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Starover Blue Play Homecoming Show

In Music
PORTLAND STARGAZERS: After rents got oppressive in San Jose, the core duo behind Starover Blue moved to Oregon.

PORTLAND STARGAZERS: After rents got oppressive in San Jose, the core duo behind Starover Blue moved to Oregon.

Starover Blue know their music isn’t going to get bottles popping in the club, and that’s fine with them. The dreamy synth pop band got started in San Jose back in 2007, when singer and guitarist Kendall Sallay met keyboardist Dirk Molitz at SJSU. At the time, Kendall was studying opera and Dirk classical piano composition, both of which can be heard in the band’s sound.

“It’s not like fun party music,” Sallay says over the phone. “You have to be in the right mental space to want to get into that specific vibe with us. But making that difference with one person where you connect with them emotionally… if we can make one person feel something, then I think we’ve done our job.”

The band’s last release, 2016’s Spacegeist, is a darkly beautiful album that opens with “Lights of Tomorrow”—a meditative synth piece, which shows off Dirk’s classical training while setting the tone for the songs to come. The title track, one of the band’s strongest, is full of haunting melodies and cascading synth lines, and lands somewhere between Beach House and Julia Holter. In fact, Beach House is a somewhat consistent point of reference for the band, but at times the album recalls Julee Cruise, the frequent David Lynch collaborator (and one of the first performers at the Bang Bang Bar), with Sallay’s ethereal vocals floating over a wash of synths and guitars.

Sallay describes the concept album as “sci-fi” and “dystopian”

“A lot of focus on technology and people’s relationship with that and how it can really destroy things, and what that looks like for our future,” she adds, thinking back on the record. “I think that’s obviously a product of living in Silicon Valley for so long,”

Shortly after the album came out, Starover Blue found themselves on the receiving end of technology’s negative side. After calling San Jose home for almost a decade, Kendall and Dirk had to pick up stakes and move, cleaving the band in half as the rest of the original group stayed behind. Before leaving, the band posted a Dear John letter on their website, explaining the thought process.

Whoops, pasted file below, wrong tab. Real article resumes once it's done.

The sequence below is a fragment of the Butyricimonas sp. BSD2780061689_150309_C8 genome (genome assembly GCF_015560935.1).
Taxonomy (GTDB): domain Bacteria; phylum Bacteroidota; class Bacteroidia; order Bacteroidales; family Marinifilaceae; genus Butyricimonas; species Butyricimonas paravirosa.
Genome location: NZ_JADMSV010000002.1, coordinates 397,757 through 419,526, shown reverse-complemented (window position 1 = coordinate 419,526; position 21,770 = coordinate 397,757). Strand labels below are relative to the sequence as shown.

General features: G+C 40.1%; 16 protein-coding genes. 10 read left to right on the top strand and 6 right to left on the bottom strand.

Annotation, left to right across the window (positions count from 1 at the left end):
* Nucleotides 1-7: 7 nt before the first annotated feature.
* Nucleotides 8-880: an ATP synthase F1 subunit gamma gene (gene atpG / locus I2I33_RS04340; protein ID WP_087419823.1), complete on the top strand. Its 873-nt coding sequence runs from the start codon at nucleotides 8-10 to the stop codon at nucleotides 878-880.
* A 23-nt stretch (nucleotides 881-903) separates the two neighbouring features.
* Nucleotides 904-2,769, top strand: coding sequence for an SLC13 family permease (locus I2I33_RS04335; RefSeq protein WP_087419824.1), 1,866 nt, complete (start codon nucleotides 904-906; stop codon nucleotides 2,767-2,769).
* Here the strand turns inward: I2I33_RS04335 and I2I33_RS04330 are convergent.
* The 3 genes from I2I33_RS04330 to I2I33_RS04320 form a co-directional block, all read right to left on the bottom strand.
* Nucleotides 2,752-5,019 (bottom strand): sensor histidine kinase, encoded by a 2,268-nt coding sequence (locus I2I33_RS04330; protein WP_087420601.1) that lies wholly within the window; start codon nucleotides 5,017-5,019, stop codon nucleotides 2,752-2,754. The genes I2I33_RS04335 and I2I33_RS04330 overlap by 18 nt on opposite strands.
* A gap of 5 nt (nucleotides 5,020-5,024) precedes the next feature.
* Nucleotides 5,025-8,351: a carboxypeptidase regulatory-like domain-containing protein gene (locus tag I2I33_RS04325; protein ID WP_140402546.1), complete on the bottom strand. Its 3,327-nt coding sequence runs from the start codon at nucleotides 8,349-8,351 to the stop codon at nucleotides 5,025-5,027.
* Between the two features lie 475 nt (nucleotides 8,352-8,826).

“Why are we leaving San Jose?” the post asked. “Any band member who lives in San Jose already knows the answer. The grotesque rent. The lack of mid-sized indie venues and opportunities to support mid-level nationally touring bands. The tech culture that ensures art and music are perpetual side-notes. We couldn’t break through it.”

Though they (rightly) pointed out the lack of available venues in San Jose in their breakup letter, the band still has an abiding love for Art Boutiki, the venue and comic shop run by indie publisher SLG.

“Art Boutiki is one of my favorite venues of all time,” Kendall effuses. The problem, she sees, isn’t so much with what venues we do have, but those we don’t. “We have these two friggin fantastic places—Café Stritch and Art Boutiki—but once you’ve played those clubs, there wasn’t like a mid-sized club above that as a local band to have a chance to open up for a nationally touring indie act coming through.”

Now located in Portland, the band has carried on in the notably more music-friendly city, picking up a new drummer and bassist in their adoptive home. Rather than getting another guitarist, the band opted to rearrange their songs to be played as a four piece and have since been writing with the new members in mind.

“We reduced,” Kendall says. “We essentially took the fifth member’s parts and incorporated them into our own.”

This new version of the band comes to Art Boutiki this Saturday to play their first San Jose show in months. They come down the coast on a short tour with synth-pop group Headwaves, who are playing San Jose for their first time. The Seattle band also places heavy emphasis on synths, but the music skews more towards MGMT and Foster the People than ambient soundscapes, favoring pop hooks and danceable choruses over atmospherics. San Jose up-and-comers Lafayette and Chilindrina round out the bill.

Starover Blue
Jul 8, 8pm, $10
Art Boutiki, San Jose

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